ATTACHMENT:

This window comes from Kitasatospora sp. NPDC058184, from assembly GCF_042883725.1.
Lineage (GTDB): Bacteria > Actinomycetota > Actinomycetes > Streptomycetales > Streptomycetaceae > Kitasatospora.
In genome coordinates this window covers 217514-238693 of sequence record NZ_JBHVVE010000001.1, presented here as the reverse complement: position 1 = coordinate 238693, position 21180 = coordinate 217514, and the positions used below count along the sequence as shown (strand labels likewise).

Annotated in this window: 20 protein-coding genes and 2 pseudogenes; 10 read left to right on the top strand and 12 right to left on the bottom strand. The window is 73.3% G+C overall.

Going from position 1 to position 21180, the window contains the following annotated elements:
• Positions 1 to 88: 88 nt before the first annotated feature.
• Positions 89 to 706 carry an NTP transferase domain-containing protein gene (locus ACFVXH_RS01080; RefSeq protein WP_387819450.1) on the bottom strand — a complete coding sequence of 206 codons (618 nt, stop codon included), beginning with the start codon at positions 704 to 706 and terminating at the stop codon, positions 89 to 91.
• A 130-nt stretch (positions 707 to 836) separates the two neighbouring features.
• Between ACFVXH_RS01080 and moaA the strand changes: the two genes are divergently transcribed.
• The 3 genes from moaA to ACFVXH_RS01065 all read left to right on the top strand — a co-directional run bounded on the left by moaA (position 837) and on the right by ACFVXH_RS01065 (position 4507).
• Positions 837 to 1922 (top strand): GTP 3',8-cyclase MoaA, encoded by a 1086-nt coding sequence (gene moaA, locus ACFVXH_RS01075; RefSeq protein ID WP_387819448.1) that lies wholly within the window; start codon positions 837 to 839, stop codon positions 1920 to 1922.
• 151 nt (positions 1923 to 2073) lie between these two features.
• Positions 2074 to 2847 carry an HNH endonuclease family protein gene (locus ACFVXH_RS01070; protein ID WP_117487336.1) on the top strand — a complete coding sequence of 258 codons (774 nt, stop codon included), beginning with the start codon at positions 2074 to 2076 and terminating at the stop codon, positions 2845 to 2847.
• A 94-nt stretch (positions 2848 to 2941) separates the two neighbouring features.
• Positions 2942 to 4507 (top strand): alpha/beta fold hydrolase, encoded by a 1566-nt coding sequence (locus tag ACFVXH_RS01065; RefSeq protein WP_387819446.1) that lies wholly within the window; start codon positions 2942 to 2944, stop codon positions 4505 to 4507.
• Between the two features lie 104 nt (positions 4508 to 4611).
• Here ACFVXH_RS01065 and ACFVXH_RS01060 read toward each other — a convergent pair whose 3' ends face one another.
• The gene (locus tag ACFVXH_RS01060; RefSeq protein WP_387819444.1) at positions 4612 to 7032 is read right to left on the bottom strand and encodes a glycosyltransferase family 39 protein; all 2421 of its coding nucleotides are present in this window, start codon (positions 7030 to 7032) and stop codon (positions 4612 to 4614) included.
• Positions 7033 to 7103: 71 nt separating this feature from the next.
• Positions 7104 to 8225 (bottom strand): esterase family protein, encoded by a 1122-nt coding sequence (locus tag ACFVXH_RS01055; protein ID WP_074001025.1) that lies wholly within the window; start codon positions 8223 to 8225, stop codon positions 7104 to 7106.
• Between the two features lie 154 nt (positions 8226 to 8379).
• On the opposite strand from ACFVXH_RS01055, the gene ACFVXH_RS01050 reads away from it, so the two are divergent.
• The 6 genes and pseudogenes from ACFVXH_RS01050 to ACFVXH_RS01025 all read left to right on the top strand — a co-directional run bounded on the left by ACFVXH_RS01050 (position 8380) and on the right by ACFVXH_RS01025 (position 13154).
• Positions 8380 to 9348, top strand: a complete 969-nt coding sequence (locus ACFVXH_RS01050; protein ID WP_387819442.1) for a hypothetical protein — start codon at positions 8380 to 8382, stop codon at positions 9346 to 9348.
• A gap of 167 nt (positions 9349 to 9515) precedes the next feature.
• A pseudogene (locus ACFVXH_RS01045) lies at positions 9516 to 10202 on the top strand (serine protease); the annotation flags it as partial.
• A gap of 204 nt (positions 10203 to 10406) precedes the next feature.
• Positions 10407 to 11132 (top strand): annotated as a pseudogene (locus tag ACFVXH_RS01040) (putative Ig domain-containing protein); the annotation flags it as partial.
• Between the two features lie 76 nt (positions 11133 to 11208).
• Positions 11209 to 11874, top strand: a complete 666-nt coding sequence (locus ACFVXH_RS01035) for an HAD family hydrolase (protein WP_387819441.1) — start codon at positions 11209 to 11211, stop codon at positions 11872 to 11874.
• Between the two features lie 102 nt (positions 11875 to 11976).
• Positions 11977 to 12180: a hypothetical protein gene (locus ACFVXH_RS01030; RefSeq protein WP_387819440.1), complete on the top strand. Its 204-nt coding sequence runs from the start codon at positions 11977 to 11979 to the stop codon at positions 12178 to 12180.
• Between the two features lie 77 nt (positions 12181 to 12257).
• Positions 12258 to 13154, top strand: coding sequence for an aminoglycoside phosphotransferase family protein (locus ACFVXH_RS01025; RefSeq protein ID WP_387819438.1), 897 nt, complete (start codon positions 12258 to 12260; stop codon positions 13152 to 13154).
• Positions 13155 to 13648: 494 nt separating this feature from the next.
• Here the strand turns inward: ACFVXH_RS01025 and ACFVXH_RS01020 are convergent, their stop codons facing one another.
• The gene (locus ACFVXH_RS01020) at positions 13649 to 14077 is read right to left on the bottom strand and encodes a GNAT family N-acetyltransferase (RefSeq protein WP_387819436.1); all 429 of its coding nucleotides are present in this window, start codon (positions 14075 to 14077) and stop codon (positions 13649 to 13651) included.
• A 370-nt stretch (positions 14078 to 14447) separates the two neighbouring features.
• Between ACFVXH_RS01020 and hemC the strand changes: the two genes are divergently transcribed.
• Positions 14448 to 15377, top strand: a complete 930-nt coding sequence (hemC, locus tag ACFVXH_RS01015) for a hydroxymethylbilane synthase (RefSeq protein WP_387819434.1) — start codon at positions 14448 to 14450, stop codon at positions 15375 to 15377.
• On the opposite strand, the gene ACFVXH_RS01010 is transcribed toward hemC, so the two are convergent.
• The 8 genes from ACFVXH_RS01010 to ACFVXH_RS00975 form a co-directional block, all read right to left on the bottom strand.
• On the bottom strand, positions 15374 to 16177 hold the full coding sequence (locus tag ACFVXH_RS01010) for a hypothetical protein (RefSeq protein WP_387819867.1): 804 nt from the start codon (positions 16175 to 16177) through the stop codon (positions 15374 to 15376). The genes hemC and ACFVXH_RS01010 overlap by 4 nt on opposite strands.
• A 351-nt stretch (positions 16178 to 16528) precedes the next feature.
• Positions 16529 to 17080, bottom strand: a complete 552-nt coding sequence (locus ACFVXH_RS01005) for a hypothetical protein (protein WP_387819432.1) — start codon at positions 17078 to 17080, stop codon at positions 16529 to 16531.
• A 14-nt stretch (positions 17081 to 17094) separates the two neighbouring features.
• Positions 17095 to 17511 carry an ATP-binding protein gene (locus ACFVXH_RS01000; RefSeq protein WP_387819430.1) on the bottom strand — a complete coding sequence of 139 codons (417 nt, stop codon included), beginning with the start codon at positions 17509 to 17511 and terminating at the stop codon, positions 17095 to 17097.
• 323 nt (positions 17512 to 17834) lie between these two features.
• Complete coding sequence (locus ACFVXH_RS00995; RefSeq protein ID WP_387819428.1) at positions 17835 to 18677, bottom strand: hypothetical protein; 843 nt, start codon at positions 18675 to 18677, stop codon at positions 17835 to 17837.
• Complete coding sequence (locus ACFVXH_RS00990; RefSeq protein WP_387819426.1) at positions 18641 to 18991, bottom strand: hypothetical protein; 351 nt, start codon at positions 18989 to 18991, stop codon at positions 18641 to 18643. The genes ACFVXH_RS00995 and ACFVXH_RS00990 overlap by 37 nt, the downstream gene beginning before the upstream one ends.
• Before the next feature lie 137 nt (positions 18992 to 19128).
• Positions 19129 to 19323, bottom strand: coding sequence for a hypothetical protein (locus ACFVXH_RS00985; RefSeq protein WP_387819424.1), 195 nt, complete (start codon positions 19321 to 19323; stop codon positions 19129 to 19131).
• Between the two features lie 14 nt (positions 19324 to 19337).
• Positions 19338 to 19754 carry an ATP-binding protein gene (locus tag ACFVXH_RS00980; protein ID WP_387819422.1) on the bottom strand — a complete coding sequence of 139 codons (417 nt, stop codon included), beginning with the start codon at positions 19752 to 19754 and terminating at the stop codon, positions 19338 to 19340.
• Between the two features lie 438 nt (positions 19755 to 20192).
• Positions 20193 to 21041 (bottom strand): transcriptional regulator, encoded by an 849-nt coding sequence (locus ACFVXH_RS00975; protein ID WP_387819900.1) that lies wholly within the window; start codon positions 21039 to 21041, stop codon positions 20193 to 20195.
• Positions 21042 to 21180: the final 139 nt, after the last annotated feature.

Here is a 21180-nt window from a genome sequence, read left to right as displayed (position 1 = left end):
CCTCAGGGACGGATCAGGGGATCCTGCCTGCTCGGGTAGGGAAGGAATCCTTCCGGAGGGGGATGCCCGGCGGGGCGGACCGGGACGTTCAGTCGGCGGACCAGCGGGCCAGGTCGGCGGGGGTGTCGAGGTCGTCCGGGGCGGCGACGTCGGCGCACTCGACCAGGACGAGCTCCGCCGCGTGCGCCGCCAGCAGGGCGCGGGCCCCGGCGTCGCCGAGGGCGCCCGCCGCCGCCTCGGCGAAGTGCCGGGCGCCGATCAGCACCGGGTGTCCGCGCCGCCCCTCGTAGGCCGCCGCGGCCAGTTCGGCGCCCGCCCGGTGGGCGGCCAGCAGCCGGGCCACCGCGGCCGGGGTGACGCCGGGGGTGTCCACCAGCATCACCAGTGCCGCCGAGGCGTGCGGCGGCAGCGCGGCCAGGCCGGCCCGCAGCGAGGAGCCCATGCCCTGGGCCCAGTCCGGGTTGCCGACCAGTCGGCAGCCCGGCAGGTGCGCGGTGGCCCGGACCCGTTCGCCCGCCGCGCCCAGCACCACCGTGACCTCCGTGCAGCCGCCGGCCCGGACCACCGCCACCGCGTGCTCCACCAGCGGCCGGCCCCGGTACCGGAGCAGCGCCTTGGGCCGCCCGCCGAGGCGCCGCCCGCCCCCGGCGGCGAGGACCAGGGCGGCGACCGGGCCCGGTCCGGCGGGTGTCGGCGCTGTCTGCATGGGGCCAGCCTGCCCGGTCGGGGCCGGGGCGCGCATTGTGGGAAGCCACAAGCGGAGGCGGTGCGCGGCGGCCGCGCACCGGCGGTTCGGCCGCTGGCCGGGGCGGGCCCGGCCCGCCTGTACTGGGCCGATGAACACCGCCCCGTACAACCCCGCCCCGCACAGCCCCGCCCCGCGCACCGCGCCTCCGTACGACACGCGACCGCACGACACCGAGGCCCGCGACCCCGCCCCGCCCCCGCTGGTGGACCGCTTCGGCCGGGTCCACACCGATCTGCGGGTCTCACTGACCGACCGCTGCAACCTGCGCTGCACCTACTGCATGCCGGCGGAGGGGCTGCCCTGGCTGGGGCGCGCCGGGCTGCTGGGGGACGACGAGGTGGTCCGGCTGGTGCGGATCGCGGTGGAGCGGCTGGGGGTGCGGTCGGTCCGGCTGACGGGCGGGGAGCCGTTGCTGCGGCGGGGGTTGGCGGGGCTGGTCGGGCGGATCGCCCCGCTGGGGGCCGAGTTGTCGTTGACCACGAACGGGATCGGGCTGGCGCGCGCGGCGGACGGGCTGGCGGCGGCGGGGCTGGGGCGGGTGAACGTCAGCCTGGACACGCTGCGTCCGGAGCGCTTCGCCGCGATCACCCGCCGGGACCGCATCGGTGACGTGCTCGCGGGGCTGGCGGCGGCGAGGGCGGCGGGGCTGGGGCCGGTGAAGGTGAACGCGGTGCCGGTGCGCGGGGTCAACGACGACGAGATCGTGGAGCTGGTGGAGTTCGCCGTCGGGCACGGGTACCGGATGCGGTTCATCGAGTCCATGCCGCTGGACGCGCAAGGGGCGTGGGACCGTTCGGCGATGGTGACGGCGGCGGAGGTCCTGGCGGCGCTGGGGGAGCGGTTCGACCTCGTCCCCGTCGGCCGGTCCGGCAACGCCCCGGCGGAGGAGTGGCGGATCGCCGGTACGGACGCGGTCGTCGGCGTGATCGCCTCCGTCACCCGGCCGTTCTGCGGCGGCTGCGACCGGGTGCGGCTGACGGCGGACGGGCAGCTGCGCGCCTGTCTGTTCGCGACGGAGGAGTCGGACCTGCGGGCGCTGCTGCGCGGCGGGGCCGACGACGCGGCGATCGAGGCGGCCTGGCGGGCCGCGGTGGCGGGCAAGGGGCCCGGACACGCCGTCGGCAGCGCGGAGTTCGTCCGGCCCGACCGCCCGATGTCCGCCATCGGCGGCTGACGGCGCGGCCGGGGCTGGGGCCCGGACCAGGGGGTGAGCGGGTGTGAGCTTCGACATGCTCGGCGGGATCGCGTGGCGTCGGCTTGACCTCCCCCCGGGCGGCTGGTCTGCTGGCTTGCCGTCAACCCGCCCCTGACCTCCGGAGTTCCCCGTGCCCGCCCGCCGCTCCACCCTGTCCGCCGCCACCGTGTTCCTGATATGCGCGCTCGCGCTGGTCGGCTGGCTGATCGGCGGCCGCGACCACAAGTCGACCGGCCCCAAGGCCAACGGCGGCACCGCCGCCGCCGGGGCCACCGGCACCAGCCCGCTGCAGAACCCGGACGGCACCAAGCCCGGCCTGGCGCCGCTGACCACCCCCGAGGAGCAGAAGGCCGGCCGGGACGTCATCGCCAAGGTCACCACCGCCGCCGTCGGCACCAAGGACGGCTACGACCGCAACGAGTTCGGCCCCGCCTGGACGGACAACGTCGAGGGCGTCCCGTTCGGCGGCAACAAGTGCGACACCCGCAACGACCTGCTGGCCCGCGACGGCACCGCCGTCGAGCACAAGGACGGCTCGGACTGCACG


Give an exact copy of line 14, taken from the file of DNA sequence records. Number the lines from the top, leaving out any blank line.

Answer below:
• A 94-nt stretch (positions 2848 to 2941) separates the two neighbouring features.